Up to 40 hospitals will fail by 2013 without radical reform of their working practices, a report said today.
Britain could face a £5bn bill to rescue the trusts unless the NHS adopts more innovative and “factory-style” working, the think tank Reform has claimed.
The report, produced by Professor Paul Corrigan, Tony Blair’s former special advisor on health, and healthcare business expert Caroline Mitchel,l argues that “the old model and concept of the hospital is failing”.
It said: “NHS hospitals currently try to be all things to all people and deliver every healthcare service to everyone.
“To achieve scale we will need to close down under-performing units so that activity can be concentrated in centres of excellence.
“By applying the lessons from assembly lines, aviation and service industries, managers can introduce a ‘factory’ mode of production offering streamlined ‘value added processes’ for patients.”
Other pressures on hospitals, such as an ageing population and managing care for the long-term ill, could be provided remotely by using so-called Telehealth technology where the patient is monitored by telephone or webcam.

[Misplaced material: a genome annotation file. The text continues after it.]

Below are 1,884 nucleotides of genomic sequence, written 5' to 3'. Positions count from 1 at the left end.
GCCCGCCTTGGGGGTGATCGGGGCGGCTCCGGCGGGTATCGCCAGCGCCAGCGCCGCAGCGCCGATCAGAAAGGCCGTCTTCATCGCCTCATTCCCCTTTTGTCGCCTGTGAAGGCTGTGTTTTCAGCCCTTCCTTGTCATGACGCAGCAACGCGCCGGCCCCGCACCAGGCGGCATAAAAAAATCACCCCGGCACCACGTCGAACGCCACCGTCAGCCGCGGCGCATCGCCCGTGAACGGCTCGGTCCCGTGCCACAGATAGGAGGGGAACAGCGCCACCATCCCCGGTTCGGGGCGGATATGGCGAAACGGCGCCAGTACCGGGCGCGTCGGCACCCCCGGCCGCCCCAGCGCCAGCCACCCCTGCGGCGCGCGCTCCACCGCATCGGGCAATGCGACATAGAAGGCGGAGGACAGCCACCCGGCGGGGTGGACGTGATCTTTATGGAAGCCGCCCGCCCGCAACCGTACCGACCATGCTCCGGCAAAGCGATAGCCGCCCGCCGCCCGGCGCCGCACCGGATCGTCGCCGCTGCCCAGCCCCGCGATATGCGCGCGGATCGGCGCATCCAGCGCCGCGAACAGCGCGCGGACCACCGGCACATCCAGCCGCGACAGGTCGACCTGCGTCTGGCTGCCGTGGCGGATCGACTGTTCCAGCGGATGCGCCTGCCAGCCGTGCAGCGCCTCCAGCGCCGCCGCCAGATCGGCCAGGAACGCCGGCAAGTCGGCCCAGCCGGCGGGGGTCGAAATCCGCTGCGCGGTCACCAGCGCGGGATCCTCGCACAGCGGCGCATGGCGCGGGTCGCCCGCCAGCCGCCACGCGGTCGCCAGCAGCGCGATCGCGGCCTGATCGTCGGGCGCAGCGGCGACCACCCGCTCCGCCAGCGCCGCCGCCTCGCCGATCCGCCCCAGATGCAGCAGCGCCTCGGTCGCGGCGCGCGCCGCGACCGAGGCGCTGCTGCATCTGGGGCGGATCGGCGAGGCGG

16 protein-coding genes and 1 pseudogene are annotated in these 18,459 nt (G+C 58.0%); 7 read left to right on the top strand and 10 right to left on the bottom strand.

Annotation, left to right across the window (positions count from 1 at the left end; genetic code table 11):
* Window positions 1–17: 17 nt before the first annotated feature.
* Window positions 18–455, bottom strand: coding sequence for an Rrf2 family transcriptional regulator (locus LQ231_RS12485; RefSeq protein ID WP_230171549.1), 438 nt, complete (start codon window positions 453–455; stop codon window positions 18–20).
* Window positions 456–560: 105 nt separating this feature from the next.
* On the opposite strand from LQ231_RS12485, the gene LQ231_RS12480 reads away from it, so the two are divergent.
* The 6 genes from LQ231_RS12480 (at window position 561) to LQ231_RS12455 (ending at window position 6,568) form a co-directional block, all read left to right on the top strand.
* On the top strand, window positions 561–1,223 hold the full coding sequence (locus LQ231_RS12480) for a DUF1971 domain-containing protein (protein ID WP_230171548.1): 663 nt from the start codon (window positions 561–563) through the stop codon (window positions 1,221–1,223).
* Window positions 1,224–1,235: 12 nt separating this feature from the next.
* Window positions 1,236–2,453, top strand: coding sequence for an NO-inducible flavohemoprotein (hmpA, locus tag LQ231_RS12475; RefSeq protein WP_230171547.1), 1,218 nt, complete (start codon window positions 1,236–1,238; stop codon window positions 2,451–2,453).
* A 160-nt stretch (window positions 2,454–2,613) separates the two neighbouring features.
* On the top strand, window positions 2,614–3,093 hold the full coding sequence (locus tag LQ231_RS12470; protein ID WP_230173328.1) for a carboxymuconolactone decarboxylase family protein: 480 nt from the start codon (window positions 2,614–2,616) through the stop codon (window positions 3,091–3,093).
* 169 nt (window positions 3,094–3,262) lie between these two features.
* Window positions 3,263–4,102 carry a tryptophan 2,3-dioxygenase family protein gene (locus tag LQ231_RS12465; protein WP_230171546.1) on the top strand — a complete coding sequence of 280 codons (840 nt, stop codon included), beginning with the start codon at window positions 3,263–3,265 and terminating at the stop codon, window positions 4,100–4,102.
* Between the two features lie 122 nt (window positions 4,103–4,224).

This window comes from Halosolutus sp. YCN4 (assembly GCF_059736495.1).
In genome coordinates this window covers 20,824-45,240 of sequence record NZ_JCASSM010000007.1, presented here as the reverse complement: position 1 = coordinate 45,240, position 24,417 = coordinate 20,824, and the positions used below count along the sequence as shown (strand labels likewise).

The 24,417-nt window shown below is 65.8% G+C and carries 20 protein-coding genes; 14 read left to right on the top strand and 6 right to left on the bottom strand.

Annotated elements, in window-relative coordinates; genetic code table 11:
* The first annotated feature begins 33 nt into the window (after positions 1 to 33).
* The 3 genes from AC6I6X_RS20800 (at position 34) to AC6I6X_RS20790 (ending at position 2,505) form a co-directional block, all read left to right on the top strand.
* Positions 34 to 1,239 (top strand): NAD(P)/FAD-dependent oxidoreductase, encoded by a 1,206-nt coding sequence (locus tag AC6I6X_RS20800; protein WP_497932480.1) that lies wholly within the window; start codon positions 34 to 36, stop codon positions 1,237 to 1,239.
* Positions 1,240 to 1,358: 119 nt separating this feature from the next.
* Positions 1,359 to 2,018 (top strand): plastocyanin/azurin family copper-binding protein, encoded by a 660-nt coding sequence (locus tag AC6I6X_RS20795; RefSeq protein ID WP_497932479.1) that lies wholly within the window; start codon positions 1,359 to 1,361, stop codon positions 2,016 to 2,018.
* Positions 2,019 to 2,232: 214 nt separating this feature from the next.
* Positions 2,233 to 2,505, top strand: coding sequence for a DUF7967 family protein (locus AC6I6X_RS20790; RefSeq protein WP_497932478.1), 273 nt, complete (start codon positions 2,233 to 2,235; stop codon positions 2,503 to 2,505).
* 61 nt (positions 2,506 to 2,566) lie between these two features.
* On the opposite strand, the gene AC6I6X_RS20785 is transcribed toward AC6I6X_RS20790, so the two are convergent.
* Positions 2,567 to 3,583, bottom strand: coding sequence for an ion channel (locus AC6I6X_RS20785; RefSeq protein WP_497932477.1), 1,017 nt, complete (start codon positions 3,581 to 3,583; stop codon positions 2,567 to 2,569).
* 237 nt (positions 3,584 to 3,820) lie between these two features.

The same systems can be used to provide “virtual clinics” where a consultant and patient could be hundreds of miles apart.
Professor Corrigan added: “Unless something drastic happens to the nation’s NHS hospitals, we predict that by 2013 the government will have to find an extra £5bn to secure the continuation of all hospitals.
“As a proportion of the overall NHS budget, this does not seem to be unmanageable but for other government departments, this is a significant amount of money.
“It is difficult to see any chancellor simply giving the NHS that quantum of money to spend on inefficiency.
“The root cause of the problem is that acute hospitals are sick and need to heal themselves.
“To thrive in the present and future environment they need to focus on a radical change - on overall transformation.
“They need to focus on developing a successful business model and not try to be everything to everyone.”
The report claims up to 30 acute hospital trusts currently have little hope of becoming foundation trusts because of the state of their finances.
The authors also believe a further 10 foundation trusts may struggle to maintain their status over the coming years.
“This means that in the coming years a minimum of 40 hospitals will have to go through a fairly radical transformation process because their current clinical and economic model is not sustainable,” the report said.